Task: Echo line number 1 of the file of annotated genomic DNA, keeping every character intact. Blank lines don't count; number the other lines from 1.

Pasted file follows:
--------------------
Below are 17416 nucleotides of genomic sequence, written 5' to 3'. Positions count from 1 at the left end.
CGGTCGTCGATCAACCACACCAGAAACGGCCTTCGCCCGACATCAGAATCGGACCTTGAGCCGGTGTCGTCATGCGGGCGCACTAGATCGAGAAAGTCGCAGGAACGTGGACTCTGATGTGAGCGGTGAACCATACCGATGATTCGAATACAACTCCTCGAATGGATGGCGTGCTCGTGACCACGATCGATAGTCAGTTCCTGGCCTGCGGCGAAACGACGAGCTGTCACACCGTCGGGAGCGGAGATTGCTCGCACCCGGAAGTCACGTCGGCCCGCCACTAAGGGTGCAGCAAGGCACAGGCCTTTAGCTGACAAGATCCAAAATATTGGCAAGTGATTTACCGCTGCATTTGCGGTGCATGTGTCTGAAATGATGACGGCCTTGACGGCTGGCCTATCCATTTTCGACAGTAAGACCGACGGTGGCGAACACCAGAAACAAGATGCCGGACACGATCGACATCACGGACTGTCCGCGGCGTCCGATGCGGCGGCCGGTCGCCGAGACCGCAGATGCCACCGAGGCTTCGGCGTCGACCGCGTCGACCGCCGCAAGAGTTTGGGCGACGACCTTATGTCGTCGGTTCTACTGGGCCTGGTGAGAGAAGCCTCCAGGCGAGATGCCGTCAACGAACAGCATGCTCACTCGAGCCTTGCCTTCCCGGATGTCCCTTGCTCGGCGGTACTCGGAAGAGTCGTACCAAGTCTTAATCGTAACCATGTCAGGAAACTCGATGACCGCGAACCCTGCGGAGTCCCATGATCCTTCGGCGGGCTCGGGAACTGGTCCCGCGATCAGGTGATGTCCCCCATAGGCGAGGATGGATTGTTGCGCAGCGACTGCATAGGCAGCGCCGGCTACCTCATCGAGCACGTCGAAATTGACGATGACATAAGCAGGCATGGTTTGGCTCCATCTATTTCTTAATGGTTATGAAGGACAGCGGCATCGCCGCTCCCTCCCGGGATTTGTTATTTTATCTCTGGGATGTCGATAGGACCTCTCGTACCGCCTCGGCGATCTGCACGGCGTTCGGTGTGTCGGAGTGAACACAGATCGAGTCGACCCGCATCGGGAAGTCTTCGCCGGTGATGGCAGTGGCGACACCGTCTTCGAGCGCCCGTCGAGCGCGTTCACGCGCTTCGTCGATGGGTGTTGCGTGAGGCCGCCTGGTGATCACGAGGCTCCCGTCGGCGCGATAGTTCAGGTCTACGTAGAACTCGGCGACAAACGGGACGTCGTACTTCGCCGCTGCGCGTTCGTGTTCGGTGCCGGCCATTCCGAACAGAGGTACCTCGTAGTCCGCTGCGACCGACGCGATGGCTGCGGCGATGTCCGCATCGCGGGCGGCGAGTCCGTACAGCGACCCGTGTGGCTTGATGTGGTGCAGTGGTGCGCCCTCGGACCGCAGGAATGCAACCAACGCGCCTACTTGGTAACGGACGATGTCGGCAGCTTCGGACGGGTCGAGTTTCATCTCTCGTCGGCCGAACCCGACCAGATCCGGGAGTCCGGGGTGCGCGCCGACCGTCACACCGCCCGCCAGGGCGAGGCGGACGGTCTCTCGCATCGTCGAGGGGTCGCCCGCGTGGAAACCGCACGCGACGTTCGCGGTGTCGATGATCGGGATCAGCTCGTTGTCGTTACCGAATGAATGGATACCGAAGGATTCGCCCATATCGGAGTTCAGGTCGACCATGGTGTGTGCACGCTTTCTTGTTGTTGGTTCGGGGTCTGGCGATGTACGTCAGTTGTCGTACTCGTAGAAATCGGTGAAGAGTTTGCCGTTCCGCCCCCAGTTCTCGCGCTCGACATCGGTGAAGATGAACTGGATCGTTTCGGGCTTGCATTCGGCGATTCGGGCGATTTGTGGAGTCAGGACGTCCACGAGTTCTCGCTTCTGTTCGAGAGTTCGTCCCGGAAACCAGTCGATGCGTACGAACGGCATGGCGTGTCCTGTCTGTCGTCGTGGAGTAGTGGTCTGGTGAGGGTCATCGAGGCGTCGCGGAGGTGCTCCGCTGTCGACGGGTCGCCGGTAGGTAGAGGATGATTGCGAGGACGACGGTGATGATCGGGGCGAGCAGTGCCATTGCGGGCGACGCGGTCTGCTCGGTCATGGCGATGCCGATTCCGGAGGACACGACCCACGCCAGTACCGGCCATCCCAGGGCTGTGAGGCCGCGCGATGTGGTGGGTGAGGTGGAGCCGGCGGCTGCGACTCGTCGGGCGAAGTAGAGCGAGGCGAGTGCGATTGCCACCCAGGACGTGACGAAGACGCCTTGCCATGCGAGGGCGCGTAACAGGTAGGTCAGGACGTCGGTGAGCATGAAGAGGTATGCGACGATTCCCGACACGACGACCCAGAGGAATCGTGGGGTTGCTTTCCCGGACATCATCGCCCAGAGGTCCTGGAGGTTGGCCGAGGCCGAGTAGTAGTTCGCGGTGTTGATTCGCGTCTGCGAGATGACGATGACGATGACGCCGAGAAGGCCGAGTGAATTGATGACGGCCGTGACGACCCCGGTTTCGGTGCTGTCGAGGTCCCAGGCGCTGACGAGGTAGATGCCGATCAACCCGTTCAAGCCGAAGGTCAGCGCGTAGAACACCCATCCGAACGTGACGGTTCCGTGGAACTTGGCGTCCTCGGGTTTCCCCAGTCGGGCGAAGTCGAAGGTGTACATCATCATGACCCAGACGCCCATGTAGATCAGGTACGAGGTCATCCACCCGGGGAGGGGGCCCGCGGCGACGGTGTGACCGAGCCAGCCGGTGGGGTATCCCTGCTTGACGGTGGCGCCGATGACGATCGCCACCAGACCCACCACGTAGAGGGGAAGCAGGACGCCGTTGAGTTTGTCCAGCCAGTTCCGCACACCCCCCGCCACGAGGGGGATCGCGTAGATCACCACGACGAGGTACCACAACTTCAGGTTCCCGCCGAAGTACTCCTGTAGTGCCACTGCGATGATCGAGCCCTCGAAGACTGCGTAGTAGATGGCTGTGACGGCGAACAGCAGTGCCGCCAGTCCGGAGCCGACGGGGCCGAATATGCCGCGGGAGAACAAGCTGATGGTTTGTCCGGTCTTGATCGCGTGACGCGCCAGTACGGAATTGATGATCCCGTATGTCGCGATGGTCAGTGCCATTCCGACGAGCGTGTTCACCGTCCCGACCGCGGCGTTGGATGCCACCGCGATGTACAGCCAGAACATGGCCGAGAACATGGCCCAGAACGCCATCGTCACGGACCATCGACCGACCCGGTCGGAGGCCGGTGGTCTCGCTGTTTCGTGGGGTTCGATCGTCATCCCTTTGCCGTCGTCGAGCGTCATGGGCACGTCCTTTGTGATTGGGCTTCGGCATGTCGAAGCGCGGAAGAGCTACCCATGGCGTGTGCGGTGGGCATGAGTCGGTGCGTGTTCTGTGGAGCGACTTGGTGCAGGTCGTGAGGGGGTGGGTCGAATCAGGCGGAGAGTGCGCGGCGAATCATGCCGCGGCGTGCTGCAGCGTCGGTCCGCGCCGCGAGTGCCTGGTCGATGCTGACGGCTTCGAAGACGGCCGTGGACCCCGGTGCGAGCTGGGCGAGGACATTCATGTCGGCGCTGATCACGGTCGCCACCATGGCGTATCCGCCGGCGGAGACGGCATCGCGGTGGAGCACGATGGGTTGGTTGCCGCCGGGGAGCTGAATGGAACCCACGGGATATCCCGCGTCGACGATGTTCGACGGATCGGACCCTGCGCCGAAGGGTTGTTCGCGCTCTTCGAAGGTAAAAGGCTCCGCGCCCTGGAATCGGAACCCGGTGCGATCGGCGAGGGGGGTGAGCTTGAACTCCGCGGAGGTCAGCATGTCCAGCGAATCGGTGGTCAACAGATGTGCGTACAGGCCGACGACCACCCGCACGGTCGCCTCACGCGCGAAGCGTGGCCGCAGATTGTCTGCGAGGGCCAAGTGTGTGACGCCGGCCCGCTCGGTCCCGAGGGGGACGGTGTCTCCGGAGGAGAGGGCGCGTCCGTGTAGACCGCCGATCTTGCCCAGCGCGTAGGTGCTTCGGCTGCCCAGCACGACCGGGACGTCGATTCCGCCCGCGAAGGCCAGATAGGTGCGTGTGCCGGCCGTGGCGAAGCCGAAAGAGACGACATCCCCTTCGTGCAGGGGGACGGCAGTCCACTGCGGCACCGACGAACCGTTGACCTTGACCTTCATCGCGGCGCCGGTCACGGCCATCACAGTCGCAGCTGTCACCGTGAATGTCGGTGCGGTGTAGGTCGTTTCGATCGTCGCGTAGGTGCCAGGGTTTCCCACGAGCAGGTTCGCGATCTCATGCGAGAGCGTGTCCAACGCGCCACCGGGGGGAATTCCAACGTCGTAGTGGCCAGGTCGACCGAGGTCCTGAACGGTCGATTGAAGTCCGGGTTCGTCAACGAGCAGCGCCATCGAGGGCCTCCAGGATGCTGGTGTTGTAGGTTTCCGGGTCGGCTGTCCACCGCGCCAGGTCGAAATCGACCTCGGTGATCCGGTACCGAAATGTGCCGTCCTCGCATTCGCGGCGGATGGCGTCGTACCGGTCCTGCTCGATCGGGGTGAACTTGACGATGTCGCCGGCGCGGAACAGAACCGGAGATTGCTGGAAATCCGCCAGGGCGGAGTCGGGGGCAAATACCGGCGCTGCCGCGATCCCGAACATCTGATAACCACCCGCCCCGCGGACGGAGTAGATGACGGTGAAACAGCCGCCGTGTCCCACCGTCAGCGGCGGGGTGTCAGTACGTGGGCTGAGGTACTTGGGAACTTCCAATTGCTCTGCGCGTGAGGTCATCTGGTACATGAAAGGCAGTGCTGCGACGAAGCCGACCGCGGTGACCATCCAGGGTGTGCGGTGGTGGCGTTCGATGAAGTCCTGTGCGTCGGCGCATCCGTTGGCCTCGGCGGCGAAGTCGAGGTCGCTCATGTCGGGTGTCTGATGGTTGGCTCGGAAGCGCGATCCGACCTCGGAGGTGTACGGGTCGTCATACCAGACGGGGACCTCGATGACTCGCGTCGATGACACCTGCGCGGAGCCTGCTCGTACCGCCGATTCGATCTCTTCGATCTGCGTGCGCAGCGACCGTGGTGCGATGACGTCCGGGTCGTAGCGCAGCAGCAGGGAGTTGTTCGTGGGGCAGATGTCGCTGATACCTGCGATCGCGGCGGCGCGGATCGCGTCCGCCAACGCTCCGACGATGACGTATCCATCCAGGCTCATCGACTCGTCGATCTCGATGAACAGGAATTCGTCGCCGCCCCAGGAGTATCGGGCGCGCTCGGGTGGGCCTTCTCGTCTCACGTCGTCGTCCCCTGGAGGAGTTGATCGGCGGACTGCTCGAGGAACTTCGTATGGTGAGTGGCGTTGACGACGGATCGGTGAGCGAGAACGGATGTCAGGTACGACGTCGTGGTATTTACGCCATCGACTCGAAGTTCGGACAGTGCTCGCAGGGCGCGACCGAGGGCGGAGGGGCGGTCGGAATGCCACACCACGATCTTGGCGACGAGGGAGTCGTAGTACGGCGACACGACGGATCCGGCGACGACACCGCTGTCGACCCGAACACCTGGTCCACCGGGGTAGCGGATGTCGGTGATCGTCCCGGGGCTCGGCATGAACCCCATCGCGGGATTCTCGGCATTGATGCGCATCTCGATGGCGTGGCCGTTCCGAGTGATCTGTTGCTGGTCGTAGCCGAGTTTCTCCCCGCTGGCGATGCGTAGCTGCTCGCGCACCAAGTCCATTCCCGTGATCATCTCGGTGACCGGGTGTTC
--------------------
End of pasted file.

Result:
Below are 17416 nucleotides of genomic sequence, written 5' to 3'. Positions count from 1 at the left end.